And in case you’re wondering, the D’backs don’t visit Dodger Stadium until May 31

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AP Photo/Nam Y. Huh
Young-Sun Song of Chicago protests at Wrigley Field today before the Diamondbacks-Cubs game.

The Associated Press

CHICAGO — Immigrant rights activists chanting “Boycott Arizona” and “Reform, Not Racism” demonstrated Thursday outside Chicago’s Wrigley Field as the Cubs opened a four-game series against the Arizona Diamondbacks.

Protesters are upset over Arizona’s new immigration law that makes it a state crime to be in the U.S. illegally and lets police question anyone they suspect of being an illegal immigrant. Activists nationwide have called for a boycott of Arizona tourism and businesses, including its athletic teams.

“We are here today to send a clear message to the state of Arizona that we are going to boycott” until lawmakers repeal the immigration law and stop criminalizing immigrants, said Pastor Jose Landaverde of Our Lady of Guadalupe Anglican Church in Chicago, who was among the more than three dozen protesters outside Wrigley Field.

A small plane carrying a banner criticizing the law also circled over Wrigley.

Protesters said they’ve faxed a letter to Cubs management asking that the team’s spring training be moved out of Arizona. Cubs spokesman Peter Chase said the team was declining comment.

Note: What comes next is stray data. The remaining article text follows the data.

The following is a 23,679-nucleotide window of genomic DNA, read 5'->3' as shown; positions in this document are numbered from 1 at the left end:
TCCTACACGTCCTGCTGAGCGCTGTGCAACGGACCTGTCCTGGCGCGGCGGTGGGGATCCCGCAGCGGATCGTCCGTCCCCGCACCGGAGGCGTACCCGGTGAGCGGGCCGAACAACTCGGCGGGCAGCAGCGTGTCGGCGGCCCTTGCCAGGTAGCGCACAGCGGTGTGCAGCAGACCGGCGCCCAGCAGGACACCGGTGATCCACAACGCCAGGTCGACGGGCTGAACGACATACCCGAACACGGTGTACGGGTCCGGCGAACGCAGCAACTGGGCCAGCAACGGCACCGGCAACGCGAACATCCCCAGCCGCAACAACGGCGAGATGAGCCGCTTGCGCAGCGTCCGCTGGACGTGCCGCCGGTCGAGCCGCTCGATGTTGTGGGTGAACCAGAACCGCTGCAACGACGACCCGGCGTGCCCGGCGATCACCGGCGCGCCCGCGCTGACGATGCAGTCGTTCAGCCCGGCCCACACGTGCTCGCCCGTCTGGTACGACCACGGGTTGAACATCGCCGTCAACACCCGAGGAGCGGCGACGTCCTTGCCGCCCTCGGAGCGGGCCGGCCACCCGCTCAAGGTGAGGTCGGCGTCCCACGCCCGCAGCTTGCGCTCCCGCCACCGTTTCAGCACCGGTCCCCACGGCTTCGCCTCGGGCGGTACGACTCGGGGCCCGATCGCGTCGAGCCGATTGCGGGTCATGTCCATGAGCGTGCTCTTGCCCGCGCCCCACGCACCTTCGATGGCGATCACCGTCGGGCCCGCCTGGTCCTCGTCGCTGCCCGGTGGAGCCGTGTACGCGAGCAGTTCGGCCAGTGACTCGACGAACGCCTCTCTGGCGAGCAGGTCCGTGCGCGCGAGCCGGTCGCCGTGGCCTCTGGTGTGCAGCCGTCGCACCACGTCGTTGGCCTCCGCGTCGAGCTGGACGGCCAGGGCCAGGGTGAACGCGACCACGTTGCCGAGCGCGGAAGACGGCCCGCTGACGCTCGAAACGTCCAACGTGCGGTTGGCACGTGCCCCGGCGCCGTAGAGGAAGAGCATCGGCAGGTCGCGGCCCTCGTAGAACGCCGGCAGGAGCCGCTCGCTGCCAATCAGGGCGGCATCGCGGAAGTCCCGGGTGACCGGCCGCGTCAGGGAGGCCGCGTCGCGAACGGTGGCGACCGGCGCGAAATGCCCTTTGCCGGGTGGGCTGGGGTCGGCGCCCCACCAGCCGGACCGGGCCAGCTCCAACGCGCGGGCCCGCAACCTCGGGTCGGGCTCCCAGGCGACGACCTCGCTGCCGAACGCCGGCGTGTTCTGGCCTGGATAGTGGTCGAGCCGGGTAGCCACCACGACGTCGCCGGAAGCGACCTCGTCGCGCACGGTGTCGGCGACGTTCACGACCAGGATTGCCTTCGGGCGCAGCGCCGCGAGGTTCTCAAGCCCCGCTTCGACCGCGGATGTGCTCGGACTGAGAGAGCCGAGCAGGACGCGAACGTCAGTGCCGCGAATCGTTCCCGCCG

Immigration reform groups said they targeted the Diamondbacks, in part, because the team’s owners have supported Republican politicians who backed the Arizona law. The team said in a statement that isn’t the case.

“Although D-backs’ Managing General Partner Ken Kendrick has donated to Republican political candidates in the past … Kendrick personally opposes State Bill 1070,” the team said. “The D-backs have never supported State Bill 1070 and have never taken political stances.”

Diamondbacks players and coaches had little to say about the issue Thursday beyond a few wisecracks. Backup infielder Augie Ojeda, who was born in Los Angeles and went to Piux X High School in Downey, joked about changing his last name to Jones.

“We’re here to play baseball. I’m going to stay out of the political arena,” said Arizona manager A.J. Hinch.

Most fans filing into the stadium seemed bewildered by the protest, and others said they opposed the mixing of sports and politics.

“I think it makes their cause look silly,” Cubs fan Tom McGrath said. “Our economy is in a recession, boycotting states doesn’t seem very good.”

Protesters said they plan to return to Wrigley Field for the rest of the series.

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